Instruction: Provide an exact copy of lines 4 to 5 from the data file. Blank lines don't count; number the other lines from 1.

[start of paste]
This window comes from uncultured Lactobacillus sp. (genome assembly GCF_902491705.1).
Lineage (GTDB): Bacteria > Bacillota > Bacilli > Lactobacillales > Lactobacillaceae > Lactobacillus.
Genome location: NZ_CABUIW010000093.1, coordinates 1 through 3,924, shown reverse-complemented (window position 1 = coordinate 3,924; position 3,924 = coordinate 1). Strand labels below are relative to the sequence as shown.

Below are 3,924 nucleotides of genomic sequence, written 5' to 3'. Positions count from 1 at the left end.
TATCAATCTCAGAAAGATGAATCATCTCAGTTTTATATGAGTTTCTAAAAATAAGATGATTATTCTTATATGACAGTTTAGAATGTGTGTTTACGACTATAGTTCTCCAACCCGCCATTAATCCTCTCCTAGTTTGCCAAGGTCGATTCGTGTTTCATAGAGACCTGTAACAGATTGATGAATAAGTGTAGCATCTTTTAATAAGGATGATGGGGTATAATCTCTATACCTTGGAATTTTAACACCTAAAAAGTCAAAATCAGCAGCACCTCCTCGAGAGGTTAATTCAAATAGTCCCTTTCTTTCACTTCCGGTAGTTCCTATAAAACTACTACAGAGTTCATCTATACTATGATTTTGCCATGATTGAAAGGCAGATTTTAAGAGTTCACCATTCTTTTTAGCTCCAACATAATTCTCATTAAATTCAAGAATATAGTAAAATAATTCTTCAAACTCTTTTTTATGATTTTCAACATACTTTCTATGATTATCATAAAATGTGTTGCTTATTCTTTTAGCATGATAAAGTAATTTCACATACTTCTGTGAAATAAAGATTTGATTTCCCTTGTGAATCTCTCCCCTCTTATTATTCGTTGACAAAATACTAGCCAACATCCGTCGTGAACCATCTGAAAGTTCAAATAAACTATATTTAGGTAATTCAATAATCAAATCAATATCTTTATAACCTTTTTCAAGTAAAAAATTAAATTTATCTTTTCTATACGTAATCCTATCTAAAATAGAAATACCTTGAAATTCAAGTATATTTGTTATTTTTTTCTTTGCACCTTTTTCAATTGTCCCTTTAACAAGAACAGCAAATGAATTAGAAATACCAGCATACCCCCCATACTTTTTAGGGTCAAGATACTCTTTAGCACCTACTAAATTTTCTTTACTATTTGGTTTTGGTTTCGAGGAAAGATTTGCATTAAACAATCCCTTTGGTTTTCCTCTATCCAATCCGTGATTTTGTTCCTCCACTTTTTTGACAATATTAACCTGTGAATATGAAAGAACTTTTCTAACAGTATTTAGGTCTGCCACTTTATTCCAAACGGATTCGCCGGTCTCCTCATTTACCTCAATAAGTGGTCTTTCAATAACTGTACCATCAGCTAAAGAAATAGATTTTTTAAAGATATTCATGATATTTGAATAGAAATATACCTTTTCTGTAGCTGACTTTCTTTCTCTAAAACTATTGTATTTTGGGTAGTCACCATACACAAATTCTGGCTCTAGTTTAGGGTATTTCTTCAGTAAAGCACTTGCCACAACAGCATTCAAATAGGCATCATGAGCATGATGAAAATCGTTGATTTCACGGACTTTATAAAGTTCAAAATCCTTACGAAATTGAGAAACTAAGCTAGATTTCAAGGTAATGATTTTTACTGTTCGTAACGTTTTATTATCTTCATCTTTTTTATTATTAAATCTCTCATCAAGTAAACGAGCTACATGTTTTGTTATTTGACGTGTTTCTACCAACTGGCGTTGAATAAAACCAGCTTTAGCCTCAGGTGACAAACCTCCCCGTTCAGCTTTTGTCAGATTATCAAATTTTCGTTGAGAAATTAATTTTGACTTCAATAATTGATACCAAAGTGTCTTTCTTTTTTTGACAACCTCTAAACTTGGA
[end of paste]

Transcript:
Below are 3,924 nucleotides of genomic sequence, written 5' to 3'. Positions count from 1 at the left end.
TATCAATCTCAGAAAGATGAATCATCTCAGTTTTATATGAGTTTCTAAAAATAAGATGATTATTCTTATATGACAGTTTAGAATGTGTGTTTACGACTATAGTTCTCCAACCCGCCATTAATCCTCTCCTAGTTTGCCAAGGTCGATTCGTGTTTCATAGAGACCTGTAACAGATTGATGAATAAGTGTAGCATCTTTTAATAAGGATGATGGGGTATAATCTCTATACCTTGGAATTTTAACACCTAAAAAGTCAAAATCAGCAGCACCTCCTCGAGAGGTTAATTCAAATAGTCCCTTTCTTTCACTTCCGGTAGTTCCTATAAAACTACTACAGAGTTCATCTATACTATGATTTTGCCATGATTGAAAGGCAGATTTTAAGAGTTCACCATTCTTTTTAGCTCCAACATAATTCTCATTAAATTCAAGAATATAGTAAAATAATTCTTCAAACTCTTTTTTATGATTTTCAACATACTTTCTATGATTATCATAAAATGTGTTGCTTATTCTTTTAGCATGATAAAGTAATTTCACATACTTCTGTGAAATAAAGATTTGATTTCCCTTGTGAATCTCTCCCCTCTTATTATTCGTTGACAAAATACTAGCCAACATCCGTCGTGAACCATCTGAAAGTTCAAATAAACTATATTTAGGTAATTCAATAATCAAATCAATATCTTTATAACCTTTTTCAAGTAAAAAATTAAATTTATCTTTTCTATACGTAATCCTATCTAAAATAGAAATACCTTGAAATTCAAGTATATTTGTTATTTTTTTCTTTGCACCTTTTTCAATTGTCCCTTTAACAAGAACAGCAAATGAATTAGAAATACCAGCATACCCCCCATACTTTTTAGGGTCAAGATACTCTTTAGCACCTACTAAATTTTCTTTACTATTTGGTTTTGGTTTCGAGGAAAGATTTGCATTAAACAATCCCTTTGGTTTTCCTCTATCCAATCCGTGATTTTGTTCCTCCACTTTTTTGACAATATTAACCTGTGAATATGAAAGAACTTTTCTAACAGTATTTAGGTCTGCCACTTTATTCCAAACGGATTCGCCGGTCTCCTCATTTACCTCAATAAGTGGTCTTTCAATAACTGTACCATCAGCTAAAGAAATAGATTTTTTAAAGATATTCATGATATTTGAATAGAAATATACCTTTTCTGTAGCTGACTTTCTTTCTCTAAAACTATTGTATTTTGGGTAGTCACCATACACAAATTCTGGCTCTAGTTTAGGGTATTTCTTCAGTAAAGCACTTGCCACAACAGCATTCAAATAGGCATCATGAGCATGATGAAAATCGTTGATTTCACGGACTTTATAAAGTTCAAAATCCTTACGAAATTGAGAAACTAAGCTAGATTTCAAGGTAATGATTTTTACTGTTCGTAACGTTTTATTATCTTCATCTTTTTTATTATTAAATCTCTCATCAAGTAAACGAGCTACATGTTTTGTTATTTGACGTGTTTCTACCAACTGGCGTTGAATAAAACCAGCTTTAGCCTCAGGTGACAAACCTCCCCGTTCAGCTTTTGTCAGATTATCAAATTTTCGTTGAGAAATTAATTTTGACTTCAATAATTGATACCAAAGTGTCTTTCTTTTTTTGACAACCTCTAAACTTGGA